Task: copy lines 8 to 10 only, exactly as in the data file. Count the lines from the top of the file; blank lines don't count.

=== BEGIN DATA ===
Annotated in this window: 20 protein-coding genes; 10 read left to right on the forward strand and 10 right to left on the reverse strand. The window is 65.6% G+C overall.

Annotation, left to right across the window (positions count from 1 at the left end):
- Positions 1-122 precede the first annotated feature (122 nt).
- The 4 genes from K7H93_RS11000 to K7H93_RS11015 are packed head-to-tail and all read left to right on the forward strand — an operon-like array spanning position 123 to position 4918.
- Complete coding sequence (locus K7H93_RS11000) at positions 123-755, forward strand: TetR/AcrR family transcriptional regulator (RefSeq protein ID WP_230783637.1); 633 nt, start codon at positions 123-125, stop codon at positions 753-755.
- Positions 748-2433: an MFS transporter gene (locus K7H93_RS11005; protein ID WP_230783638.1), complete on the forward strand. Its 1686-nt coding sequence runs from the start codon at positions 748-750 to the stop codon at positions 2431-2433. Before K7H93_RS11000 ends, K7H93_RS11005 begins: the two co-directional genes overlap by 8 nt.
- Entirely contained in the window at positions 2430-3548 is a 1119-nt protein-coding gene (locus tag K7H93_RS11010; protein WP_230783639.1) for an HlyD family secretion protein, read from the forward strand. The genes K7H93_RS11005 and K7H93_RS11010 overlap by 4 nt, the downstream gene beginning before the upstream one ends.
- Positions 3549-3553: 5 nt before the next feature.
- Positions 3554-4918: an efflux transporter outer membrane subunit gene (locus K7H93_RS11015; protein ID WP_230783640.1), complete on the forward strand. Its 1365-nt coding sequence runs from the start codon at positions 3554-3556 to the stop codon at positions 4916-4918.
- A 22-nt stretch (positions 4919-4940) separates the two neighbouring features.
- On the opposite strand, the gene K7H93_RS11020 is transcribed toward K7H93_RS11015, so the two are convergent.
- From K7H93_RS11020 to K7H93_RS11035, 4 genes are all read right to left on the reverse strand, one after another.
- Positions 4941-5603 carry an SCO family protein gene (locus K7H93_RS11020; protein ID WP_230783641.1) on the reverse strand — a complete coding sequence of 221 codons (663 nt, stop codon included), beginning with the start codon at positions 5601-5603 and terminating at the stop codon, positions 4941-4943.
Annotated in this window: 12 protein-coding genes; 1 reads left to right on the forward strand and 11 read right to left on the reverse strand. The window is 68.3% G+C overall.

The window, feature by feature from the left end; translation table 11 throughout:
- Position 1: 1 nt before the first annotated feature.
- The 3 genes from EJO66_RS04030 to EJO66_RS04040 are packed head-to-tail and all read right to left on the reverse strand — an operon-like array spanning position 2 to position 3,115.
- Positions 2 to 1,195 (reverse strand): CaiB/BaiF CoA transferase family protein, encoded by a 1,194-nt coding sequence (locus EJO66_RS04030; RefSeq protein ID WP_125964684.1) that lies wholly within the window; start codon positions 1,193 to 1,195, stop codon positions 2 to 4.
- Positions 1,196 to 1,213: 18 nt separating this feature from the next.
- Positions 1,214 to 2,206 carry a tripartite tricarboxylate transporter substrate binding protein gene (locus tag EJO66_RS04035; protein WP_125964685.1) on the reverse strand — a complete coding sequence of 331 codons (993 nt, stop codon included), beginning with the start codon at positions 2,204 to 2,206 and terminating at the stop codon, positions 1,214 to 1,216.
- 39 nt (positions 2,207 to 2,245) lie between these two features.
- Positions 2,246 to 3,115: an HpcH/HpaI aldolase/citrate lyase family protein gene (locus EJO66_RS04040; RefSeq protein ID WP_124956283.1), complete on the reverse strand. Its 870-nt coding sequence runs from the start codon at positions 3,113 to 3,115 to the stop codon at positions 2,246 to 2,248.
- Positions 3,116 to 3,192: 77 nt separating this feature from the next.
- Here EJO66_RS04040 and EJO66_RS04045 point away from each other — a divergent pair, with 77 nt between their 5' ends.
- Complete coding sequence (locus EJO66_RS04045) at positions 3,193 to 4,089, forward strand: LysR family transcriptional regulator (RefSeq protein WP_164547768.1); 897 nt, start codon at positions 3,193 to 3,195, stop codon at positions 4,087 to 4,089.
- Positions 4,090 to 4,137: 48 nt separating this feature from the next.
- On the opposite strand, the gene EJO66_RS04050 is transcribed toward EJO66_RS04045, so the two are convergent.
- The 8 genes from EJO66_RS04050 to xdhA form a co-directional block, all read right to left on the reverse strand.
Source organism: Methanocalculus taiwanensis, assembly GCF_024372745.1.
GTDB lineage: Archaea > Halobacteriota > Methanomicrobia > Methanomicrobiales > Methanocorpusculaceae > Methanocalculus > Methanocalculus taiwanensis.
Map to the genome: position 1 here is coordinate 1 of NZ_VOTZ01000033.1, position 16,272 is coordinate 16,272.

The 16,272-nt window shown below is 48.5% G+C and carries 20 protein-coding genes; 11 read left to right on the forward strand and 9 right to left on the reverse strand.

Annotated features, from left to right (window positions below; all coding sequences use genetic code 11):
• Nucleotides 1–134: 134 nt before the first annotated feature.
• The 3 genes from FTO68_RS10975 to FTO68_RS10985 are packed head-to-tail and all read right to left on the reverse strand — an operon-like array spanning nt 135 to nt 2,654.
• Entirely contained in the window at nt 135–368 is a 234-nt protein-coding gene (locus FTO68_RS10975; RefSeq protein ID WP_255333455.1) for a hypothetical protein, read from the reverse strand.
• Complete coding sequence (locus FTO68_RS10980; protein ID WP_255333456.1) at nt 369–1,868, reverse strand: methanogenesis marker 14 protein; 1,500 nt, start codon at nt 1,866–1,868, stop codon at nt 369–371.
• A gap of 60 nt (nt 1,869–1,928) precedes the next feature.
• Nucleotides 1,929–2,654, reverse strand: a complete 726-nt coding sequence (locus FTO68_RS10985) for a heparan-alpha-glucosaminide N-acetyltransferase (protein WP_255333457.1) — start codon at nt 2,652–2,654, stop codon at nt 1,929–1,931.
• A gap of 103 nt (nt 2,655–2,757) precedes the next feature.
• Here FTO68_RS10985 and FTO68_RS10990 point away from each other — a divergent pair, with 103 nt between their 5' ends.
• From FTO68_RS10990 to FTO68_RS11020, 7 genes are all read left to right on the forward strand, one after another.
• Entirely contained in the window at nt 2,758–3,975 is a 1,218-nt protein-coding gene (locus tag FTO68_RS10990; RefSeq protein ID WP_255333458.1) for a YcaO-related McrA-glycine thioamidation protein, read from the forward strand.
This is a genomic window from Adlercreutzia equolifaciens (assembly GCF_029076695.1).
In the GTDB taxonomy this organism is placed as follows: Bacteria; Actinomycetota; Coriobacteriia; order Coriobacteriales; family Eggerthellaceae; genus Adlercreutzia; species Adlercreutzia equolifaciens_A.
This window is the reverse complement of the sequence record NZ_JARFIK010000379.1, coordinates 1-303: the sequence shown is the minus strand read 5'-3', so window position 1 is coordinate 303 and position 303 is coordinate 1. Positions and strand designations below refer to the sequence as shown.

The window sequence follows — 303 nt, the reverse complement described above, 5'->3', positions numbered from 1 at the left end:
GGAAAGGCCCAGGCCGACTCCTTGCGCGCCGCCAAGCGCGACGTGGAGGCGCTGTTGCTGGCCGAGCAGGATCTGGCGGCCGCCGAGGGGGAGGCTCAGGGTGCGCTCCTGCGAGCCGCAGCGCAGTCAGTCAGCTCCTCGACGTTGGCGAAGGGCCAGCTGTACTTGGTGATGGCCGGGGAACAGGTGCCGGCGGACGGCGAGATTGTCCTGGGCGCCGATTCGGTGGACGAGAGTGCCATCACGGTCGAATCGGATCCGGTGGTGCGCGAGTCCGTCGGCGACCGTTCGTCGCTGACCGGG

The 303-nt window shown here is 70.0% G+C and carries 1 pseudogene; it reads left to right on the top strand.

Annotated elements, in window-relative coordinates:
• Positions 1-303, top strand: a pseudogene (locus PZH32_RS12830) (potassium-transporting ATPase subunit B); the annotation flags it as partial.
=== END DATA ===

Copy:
- Positions 3549-3553: 5 nt before the next feature.
- Positions 3554-4918: an efflux transporter outer membrane subunit gene (locus K7H93_RS11015; protein ID WP_230783640.1), complete on the forward strand. Its 1365-nt coding sequence runs from the start codon at positions 3554-3556 to the stop codon at positions 4916-4918.
- A 22-nt stretch (positions 4919-4940) separates the two neighbouring features.